Hoyt v. Social Security Administration

Filing 14

ORDER affirming the finding that Mr. Hoyt was not disabled within the meaning of the Social Security Act; and dismissing the case, with prejudice. Signed by Magistrate Judge Beth Deere on 10/18/2017. (cmn)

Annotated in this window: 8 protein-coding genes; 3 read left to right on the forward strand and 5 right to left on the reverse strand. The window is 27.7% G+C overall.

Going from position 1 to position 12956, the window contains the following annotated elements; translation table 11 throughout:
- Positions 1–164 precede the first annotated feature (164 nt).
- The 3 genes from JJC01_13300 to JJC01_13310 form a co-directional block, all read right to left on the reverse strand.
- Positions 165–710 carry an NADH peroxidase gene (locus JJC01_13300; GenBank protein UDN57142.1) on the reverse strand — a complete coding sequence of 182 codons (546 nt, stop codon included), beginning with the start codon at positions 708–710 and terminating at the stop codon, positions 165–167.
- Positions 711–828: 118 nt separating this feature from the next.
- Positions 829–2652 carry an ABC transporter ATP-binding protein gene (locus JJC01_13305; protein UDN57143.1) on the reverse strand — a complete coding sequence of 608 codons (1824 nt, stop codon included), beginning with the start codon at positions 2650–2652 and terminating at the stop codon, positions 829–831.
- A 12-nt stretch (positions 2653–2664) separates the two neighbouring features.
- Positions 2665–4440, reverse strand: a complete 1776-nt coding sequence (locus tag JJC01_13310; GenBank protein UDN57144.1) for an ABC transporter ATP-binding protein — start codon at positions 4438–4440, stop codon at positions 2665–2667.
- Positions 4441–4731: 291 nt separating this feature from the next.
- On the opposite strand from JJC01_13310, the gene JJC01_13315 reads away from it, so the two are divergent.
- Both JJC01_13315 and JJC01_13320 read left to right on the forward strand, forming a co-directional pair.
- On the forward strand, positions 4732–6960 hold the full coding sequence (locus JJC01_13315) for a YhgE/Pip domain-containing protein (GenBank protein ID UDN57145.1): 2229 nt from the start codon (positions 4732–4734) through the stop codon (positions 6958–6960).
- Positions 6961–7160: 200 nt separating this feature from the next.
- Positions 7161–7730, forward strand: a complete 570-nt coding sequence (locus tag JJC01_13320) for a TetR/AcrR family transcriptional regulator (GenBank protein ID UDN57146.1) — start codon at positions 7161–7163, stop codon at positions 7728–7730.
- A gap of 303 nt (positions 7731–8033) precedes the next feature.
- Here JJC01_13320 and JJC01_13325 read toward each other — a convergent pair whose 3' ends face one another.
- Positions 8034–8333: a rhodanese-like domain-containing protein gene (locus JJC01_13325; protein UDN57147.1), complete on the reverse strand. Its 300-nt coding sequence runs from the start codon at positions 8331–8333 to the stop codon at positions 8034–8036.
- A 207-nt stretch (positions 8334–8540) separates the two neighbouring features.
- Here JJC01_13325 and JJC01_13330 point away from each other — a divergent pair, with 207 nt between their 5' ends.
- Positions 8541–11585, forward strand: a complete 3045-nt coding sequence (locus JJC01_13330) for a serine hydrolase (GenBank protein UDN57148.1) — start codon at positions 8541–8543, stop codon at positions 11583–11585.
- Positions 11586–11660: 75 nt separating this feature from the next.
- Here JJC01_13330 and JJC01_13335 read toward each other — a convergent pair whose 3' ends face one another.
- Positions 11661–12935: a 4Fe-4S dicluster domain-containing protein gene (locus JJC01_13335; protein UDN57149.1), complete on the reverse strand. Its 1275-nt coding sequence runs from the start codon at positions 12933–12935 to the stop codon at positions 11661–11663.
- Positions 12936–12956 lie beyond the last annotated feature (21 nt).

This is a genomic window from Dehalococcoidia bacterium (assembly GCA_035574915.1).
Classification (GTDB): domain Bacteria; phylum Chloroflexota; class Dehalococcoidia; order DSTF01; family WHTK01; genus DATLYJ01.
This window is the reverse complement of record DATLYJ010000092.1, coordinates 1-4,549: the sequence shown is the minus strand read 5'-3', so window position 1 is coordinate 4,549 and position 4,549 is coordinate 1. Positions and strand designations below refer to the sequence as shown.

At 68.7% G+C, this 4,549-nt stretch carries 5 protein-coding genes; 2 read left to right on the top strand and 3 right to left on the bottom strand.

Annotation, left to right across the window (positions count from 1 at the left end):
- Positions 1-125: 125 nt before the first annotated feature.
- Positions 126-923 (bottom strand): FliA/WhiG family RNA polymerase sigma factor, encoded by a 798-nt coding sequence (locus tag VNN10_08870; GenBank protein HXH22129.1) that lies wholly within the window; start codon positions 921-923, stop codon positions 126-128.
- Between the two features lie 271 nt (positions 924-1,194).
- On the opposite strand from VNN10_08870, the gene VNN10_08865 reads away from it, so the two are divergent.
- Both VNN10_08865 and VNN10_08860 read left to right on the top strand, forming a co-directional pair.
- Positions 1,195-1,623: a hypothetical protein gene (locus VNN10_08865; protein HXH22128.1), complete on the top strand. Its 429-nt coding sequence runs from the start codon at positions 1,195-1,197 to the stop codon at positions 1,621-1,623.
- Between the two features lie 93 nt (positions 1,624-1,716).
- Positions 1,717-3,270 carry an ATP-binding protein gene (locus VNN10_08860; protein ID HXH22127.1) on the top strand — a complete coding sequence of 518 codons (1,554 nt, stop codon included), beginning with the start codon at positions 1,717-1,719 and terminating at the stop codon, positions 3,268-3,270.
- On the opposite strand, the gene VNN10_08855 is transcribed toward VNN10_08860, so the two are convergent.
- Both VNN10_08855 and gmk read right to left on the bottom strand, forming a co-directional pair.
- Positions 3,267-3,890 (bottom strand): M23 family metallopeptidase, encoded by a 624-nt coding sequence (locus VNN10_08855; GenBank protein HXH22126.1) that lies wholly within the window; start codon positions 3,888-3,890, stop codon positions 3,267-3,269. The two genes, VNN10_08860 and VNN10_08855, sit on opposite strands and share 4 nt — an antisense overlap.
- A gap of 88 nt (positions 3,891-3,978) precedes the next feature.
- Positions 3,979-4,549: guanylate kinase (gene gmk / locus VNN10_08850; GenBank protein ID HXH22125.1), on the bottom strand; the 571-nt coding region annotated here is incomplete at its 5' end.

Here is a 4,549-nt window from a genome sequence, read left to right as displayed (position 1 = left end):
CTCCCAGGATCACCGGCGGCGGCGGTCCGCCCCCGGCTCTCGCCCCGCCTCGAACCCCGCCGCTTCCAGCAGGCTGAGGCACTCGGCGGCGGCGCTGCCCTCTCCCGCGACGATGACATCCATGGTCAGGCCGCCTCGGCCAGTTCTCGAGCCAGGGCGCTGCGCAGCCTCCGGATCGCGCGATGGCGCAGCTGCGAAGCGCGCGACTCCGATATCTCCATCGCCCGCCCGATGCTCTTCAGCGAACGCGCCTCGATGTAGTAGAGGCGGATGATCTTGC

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IN THE UNITED STATES DISTRICT COURT EASTERN DISTRICT OF ARKANSAS NORTHERN DIVISION BARRY L. HOYT V. PLAINTIFF NO. 1:17-CV-00010-BD NANCY A. BERRYHILL, Acting Commissioner, Social Security Administration DEFENDANT ORDER I. Introduction: Plaintiff, Barry L. Hoyt, protectively applied for disability income benefits (“DIB”) on January 30, 1991, and he applied for supplemental security income benefits (“SSI”) on March 25, 2014. (Tr. at 21) In both applications, he alleged an onset date of January 1, 1991. Id. Mr. Hoyt’s claims were denied initially and upon reconsideration. Id. After conducting a hearing, the Administrative Law Judge (AALJ@) denied Mr. Hoyt’s application. (Tr. at 33) The Appeals Council denied his request for review. (Tr. at 1) The ALJ=s decision now stands as the final decision of the Commissioner, and Mr. Hoyt has requested judicial review. II. The Commissioner=s Decision: The ALJ found that Mr. Hoyt’s date last insured was June 30, 2006. (Tr. at 21) He was first insured for DIB on July 1, 2004. Id. Therefore, to be successful on his DIB claim, Mr. Hoyt must establish disability between July 1, 2004 and June 30, 2006. Id. The ALJ found insufficient medical evidence to establish disability during that time; thus, the ALJ proceeded with his analysis based upon the SSI claim. (Tr. at 21, 54) Mr. Hoyt’s attorney consented to consideration of the SSI claim only. (Tr. at 55). The ALJ found that Mr. Hoyt had not engaged in substantial gainful activity since the alleged onset date of January 1, 1991. (Tr. at 23) At Step Two of the five-step process, the ALJ found that Mr. Hoyt had the following severe impairments: organic mental disorder, personality disorder, borderline intellectual functioning, anxiety disorder, and major depressive disorder. Id. After finding that Mr. Hoyt’s impairments did not meet or equal a listed impairment (Tr. at 25), the ALJ determined that Mr. Hoyt had the residual functional capacity (“RFC”) to work at all exertional levels, with limitations. (Tr. at 27) He could understand, remember, and carry out simple work-related tasks; make judgments in simple work-related situations; respond appropriately to coworkers and/or supervisors with occasional incidental contact that is not necessary to perform the work; respond appropriately to minor changes in usual work routine; and have no direct or indirect contact with the general public. Id. The ALJ found that Mr. Hoyt had no past relevant work. (Tr. at 31) At Step Five, the ALJ relied on the testimony of a Vocational Expert (“VE”) to find that, based on Mr. Hoyt’s age, education, work experience and RFC, jobs existed in significant numbers in the national economy that he could perform. (Tr. at 31-32) Based on that Step Five determination, the ALJ held that Mr. Hoyt was not disabled. (Tr. at 33) III. Discussion: The Court’s role is to determine whether the Commissioner’s findings are supported by substantial evidence. Prosch v. Apfel, 201 F.3d 1010, 1012 (8th Cir. 2000). “Substantial evidence” in this context means “enough that a reasonable mind would find it adequate to support the ALJ’s decision.” Slusser v. Astrue, 557 F.3d 923, 925 (8th Cir. 2 2009)(citation omitted). In reviewing the ALJ decision, the Court must consider not only evidence that supports the decision, but also evidence that supports a contrary outcome. The Court cannot reverse the decision, however, “merely because substantial evidence exists for the opposite decision.” Long v. Chater, 108 F.3d 185, 187 (8th Cir. 1997) (quoting Johnson v. Chater, 87 F.3d 1015, 1017 (8th Cir. 1996)). A. Arguments on Appeal Mr. Hoyt argues that the RFC finding is not supported by substantial evidence, and that the ALJ did not give proper weight to the opinion of consulting examiner Jerry Cunningham, Psy.D. A claimant’s RFC represents the most he can do despite the combined effects of all of his credible limitations considering all credible evidence. McCoy v. Astrue, 648 F.3d 605, 614 (8th Cir. 2011). In determining the claimant’s RFC, “the ALJ has a duty to establish, by competent medical evidence, the physical and mental activity that the claimant can perform in a work setting, after giving appropriate consideration to all of [his] impairments.” Ostronski v. Chater, 94 F.3d 413, 418 (8th Cir. 1996). Here, Mr. Hoyt contends that the RFC did not account for his mental functional limitations. The record contains scant evidence of significant mental impairments. At various appointments with prison doctors over the span of a ten-year confinement, Mr. Hoyt rarely complained of mental impairments. At one point, he threatened to take all of his “B/P meds,” (Tr. at 357), but then he said he was feeling better and had no thoughts of self-harm. (Tr. at 353-360) He was diagnosed with Pedophilia, Borderline Intellectual Functioning, and Borderline Personality Disorder, but exhibited a good mood, 3 cooperative attitude, and rational and goal-directed thought process on February 24, 2014. (Tr. at 377). The prison records do not support a finding of disabling mental impairments. Mr. Hoyt sought treatment fewer than 10 times at Dayspring Behavioral Health (“Dayspring”) in 2014 and 2015. (Tr. at 380-418, 475-490). He had generally normal mental status examinations, and reported that he liked to draw, help others, and fish. (Tr. at 479-481). Mr. Hoyt was not always complaint with medications. A failure to follow a recommended course of treatment weighs against a claimant's credibility. Guilliams v. Barnhart, 393 F.3d 798, 802 (8th Cir. 2005). In fact, Mr. Hoyt was discharged from services at Dayspring for failure to follow through with treatment recommendations. (Tr. at 404) In spite of non-compliance, he made improvement over this time period. (Tr. at 425, 477) The only opinion evidence based on clinical examination comes from state-agency consultant Jerry Cunningham, Psy.D. The one-time psychiatric examination took place on July 10, 2015. (Tr. at 439) The report of that indicates that, while Mr. Hoyt appeared somewhat unkempt at the examination, he was cooperative and gave adequate effort. (Tr. at 441) He denied suicidal or homicidal ideations. (Tr. at 442) He was oriented to time, person, place, and situation. Id. He could count backward from 20 with no mistakes; and he could make calculations with money. (Tr. at 29, 444) He gave his correct address, social security number, and date of birth. (Tr. at 29) 4 At the hearing before the ALJ, Mr. Hoyt was able to report the length of his prison term down to the day. (Tr. at 45) He also reported that he had performed unskilled labor and played basketball in prison. (Tr. at 29, 335, 343) An ability to work with an impairment shows that the impairment is not disabling. Harris v. Barnhart, 356 F.3d 926, 930 (8th Cir. 2004). In spite of Mr. Hoyt’s competent performance on the intelligence-testing portion of the psychiatric exam, Dr. Cunningham opined that Mr. Hoyt would not be able to perform the mental requirements of competitive employment. (Tr. at 445) Dr. Cunningham’s own testing, as well as prior normal mental status exams, undermine Dr. Cunningham’s opinion. See Prosch v. Apfel, 201 F.3d 1010, 1013 (8th Cir. 2000)(the ALJ may discount a treating physician’s opinion where he renders inconsistent opinions that undermine his credibility); Guilliams v. Barnhart, 393 F.3d 798, 803 (8th Cir. 2005)(“physician opinions that are internally inconsistent . . . are entitled to less deference than they would receive in the absence of inconsistencies.”) Moreover, the opinion of a consulting physician who examines a claimant once or not at all is not entitled to special weight. Kirby v. Astrue, 500 F.3d 705, 709 (8th Cir. 2007). The ALJ properly gave Dr. Cunningham’s opinion little weight, considering that Mr. Hoyt could watch TV, visit with friends, do light cleaning, cook simple meals, and shop in stores. (Tr. at 25, 244-248) Such daily activities undermine his claims of disability. Shannon v. Chater, 54 F.3d 484, 487 (8th Cir. 1995); Edwards v. Barnhart, 5 314 F.3d 964, 967 (8th Cir. 2003). While the ALJ gave Dr. Cunningham’s opinion little weight, he ascribed great weight to the opinion of a non-examining psychological consultant, who opined that Mr. Hoyt would be limited to unskilled, simple work. (Tr. at 94) This opinion informed the ALJ’s RFC determination, which appropriately reflected the evidence in the record as a whole. The ALJ properly considered sparse psychiatric treatment, non-compliance with treatment, normal mental status exams, activities of daily living, and competence on mental function exams in finding Mr. Hoyt not disabled. IV. Conclusion: There is substantial evidence to support the Commissioner=s decision to deny benefits. The ALJ did not err in his RFC determination; and he gave appropriate weight to Dr. Cunningham’s opinion. The finding that Mr. Hoyt was not disabled within the meaning of the Social Security Act, therefore, must be, and hereby is affirmed. The case is dismissed, with prejudice. IT IS SO ORDERED this 18th day of October, 2017. ___________________________________ UNITED STATES MAGISTRATE JUDGE 6